Where the horse evades the rider’s aids by raising the head above the level of the rider’s hands. This reduces the amount of control the rider has over the horse.
The way a horse moves at various gaits.
Signals or cues by which the rider communicates his wishes to the horse. The “natural” aids include the voice, the legs, the hands, and weight. “Artificial” aids include the whip and spurs.
The term amble or ambling is used to describe a number of four-beat intermediate gaits of horses. All are faster than a walk but usually slower than a canter or gallop. They are smoother for a rider than either the two-beat trot or pace and most can be sustained for relatively long periods of time, making them particularly desirable for trail riding and other tasks where a rider must spend long periods of time in the saddle.
Though there are differences in footfall patterns and speed, historically these gaits were once collectively referred to as the “amble.” Today horses that are able to do an ambling gait are referred to as “gaited horses.” Some breeds naturally perform these gaits from birth; others can be trained to do them.
Breed of horse exhibiting one of a number of distinct coloration patterns of spots on the body. Develeped by the Nez Perce Indians and named for the River Palouse. Coloration patterns include leopard spot, blanket, snowflake, frost.
Ancient and graceful breed of horse, originating in the deserts of the Middle East and having a strong influence on many other breeds, including the Thoroughbred.
A timed event in Western Riding where horse and rider complete a cloverleaf pattern around three barrels
Coat color – deep reddish brown with black mane and tail
Belgian Draft Horse
Breed of heavy horse, originating in Belgium and used for heavy draft work. Also known as the Brabant.
Mouthpiece, of made of metal but may be made of rubber or other man made material and held in place by the bridle, by which the rider conveys instructions to the horse.
Elongated white marking down the front of the horse’s face. (Also called a stripe)
Equestrian facility where horse owners may keep their horse for a monthly fee
An equine group bred selectively for consistent characteristics over a long period of time
Item of equipment worn on the horse’s head, enabling the rider to communicate his wishes through use of the bit and the reins
A mare used for breeding purposes
Three-beated gait of the horse in which one hind leg strides first (the leading leg), followed by the opposite diagonal pair and finally the opposite foreleg. Called the lope in Western riding.
Carriage driving, using somewhat larger two or four wheeled carriages, often restored antiques, pulled by a single horse, a tandem or four-in-hand team. Pleasure competitions are judged on the turnout/neatness or suitability of horse and carriage.
Classical dressage evolved from cavalry movements and training for the battlefield, and has since developed into the competitive dressage seen today. Classical riding is the art of riding in harmony with, rather than against, the horse. Correct classical riding only occurs when the rider has a good seat and a correct and well-balanced body position, moves with the horse’s motion, and gives and times the aids correctly. The origins of classical dressage lie in the natural ability of the horse and its movements in the wild. In fact, most modern definitions of dressage state that the goal is to have the horse perform under saddle with the degree of athleticism and grace that it naturally shows when free.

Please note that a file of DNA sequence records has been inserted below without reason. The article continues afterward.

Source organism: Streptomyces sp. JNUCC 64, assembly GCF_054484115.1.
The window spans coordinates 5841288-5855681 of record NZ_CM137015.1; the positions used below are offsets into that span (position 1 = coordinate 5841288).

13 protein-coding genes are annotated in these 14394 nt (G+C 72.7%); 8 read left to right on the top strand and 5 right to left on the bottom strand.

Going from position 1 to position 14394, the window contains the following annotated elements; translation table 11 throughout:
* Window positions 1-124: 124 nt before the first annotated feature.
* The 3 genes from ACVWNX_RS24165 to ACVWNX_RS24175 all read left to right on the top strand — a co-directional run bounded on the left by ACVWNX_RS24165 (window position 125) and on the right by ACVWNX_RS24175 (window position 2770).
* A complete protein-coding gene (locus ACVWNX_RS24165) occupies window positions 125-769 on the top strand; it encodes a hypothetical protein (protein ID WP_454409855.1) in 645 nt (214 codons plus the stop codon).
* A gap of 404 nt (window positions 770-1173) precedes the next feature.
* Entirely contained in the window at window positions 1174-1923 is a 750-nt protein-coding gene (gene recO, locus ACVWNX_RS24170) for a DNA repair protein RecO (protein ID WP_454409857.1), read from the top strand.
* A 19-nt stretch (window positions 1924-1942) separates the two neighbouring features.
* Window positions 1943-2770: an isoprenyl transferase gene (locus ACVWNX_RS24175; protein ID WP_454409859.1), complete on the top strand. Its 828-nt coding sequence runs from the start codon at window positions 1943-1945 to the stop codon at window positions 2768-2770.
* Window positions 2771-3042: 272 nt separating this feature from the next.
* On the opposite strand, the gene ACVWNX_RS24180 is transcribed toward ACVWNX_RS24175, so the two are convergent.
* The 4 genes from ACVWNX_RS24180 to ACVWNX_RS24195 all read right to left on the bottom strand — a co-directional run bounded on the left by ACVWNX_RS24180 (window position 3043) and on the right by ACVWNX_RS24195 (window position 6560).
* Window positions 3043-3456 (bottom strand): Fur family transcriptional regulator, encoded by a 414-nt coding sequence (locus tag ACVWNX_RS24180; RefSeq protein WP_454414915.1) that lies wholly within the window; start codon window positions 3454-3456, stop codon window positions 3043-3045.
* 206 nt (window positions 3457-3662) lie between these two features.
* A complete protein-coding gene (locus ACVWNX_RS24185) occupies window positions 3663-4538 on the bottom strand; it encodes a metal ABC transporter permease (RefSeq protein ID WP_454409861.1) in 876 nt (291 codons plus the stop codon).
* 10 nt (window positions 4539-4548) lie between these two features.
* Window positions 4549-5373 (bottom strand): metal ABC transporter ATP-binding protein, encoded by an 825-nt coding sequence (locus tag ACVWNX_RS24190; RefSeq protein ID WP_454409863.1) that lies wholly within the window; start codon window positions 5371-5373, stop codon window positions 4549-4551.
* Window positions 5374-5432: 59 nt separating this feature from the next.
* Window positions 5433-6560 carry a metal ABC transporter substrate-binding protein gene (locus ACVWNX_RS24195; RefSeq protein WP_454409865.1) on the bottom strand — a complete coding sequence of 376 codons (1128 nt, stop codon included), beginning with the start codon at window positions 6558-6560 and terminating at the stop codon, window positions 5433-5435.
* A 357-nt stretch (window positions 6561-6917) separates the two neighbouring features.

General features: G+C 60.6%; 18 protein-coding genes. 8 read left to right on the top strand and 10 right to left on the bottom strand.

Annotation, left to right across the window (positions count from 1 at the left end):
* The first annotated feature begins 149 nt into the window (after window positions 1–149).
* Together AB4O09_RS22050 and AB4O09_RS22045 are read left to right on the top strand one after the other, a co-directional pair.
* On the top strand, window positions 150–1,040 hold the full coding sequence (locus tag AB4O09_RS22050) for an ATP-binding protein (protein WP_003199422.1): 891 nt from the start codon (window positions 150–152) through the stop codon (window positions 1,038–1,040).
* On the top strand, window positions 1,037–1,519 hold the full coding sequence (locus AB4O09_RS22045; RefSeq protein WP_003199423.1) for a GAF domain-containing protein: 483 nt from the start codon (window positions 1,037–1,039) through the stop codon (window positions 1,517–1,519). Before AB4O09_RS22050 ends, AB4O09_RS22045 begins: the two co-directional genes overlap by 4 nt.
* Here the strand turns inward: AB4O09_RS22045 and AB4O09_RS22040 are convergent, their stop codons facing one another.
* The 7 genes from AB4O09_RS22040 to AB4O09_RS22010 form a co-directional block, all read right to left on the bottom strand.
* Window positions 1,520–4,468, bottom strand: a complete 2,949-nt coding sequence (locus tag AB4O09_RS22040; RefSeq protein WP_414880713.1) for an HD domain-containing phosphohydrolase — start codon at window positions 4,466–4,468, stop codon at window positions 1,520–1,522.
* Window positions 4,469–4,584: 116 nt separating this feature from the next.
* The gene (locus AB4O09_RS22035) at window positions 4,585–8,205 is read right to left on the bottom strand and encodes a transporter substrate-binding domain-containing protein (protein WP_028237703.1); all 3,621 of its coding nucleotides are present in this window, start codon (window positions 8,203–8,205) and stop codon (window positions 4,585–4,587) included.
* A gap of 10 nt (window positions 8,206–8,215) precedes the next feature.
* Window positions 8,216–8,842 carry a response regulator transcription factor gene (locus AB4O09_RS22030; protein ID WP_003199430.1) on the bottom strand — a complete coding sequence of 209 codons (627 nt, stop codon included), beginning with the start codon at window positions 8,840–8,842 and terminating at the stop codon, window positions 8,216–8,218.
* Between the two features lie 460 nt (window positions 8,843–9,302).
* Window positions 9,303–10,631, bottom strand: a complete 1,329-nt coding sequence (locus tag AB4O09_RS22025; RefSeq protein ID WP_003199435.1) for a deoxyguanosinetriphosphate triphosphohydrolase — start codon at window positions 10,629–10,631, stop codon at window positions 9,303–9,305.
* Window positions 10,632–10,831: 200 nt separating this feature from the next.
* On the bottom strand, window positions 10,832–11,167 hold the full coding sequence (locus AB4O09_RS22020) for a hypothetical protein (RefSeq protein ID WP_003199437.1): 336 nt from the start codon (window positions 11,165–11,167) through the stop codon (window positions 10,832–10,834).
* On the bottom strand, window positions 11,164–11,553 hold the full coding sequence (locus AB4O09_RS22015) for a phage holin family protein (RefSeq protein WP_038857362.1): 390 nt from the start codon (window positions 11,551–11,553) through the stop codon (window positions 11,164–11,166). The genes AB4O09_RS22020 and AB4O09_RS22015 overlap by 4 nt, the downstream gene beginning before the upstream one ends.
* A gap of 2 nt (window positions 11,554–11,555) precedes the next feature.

Breed of heavy horse originating in Scotland and used for heavy draft work
The name used to describe the heavy European breeds of horse descended from the prehistoric Forest Horse
Male horse (3 years old and under)
Equestrian competition held over one or three days and including the disciplines of dressage, cross country, and show jumping. Also known as Eventing.
The shape of a horse’s body. A horse with good conformation is stronger and more likely to stay sound than one with weak conformation.
Condition in which the hind foot strikes the opposite front leg or hoof.
A draft horse, draught horse or dray horse (from the Anglo-Saxon dragan meaning to draw or haul) is a large horse bred for hard, heavy tasks such as ploughing and farm labour. There are a number of different breeds, with varying characteristics but all share common traits of strength, patience and a docile temperament that have made them indispensable to generations of pre-industrial farmers. Draft horses and draft crossbreds are versatile breeds used today for a multitude of purposes, including farming, show, and other recreational uses. They are also commonly used for crossbreeding, especially to light riding breeds such as the thoroughbred. While most draft horses are used for driving, they can be ridden and some of the lighter draft breeds are capable performers under saddle.
Driving, when applied to horses, ponies, mules, or donkeys, is a broad term for hitching equines to a wagon, carriage, cart, sleigh, or other horse-drawn vehicle by means of a harness and working them in this form. It encompasses a wide range of activities from pleasure driving, to harness racing, to farm work, horse shows, and even International combined driving competition sanctioned by the FEI. The term in harness often is used to describe a horse being driven.
Endurance riding is an equestrian sport based on controlled long distance races. It is one of the international competitions recognized by the FEI. There are endurance rides worldwide.
There are two main types of long distance riding, Competitive trail riding and endurance rides. In an Endurance ride, discussed in this article, the winning horse is the first one to cross the finish line while stopping periodically to pass a veterinary check that deems the animal in good health and “fit to continue.” In the United States, most endurance rides are either 50 or 100 miles long, though shorter rides are organized for beginners and a few longer, usually multi-day, rides exist. In the USA, the American Endurance Ride Conference (AERC) sanctions endurance rides. Winning riders complete 100-mile rides in 10-12 hours.
Any breed can compete, but the Arabian generally dominates the top levels because of the breed’s stamina and natural endurance abilities.
Competitive trail rides are shorter, and factors other than speed are considered, horses may not come in under or over a certain time, and veterinary checks, rider behavior and other elements play a role in the placings. (See Competitive trail riding)
Worldwide, rules vary. Endurance rides and races can be any distance, though rarely over 160km for a one-day competition.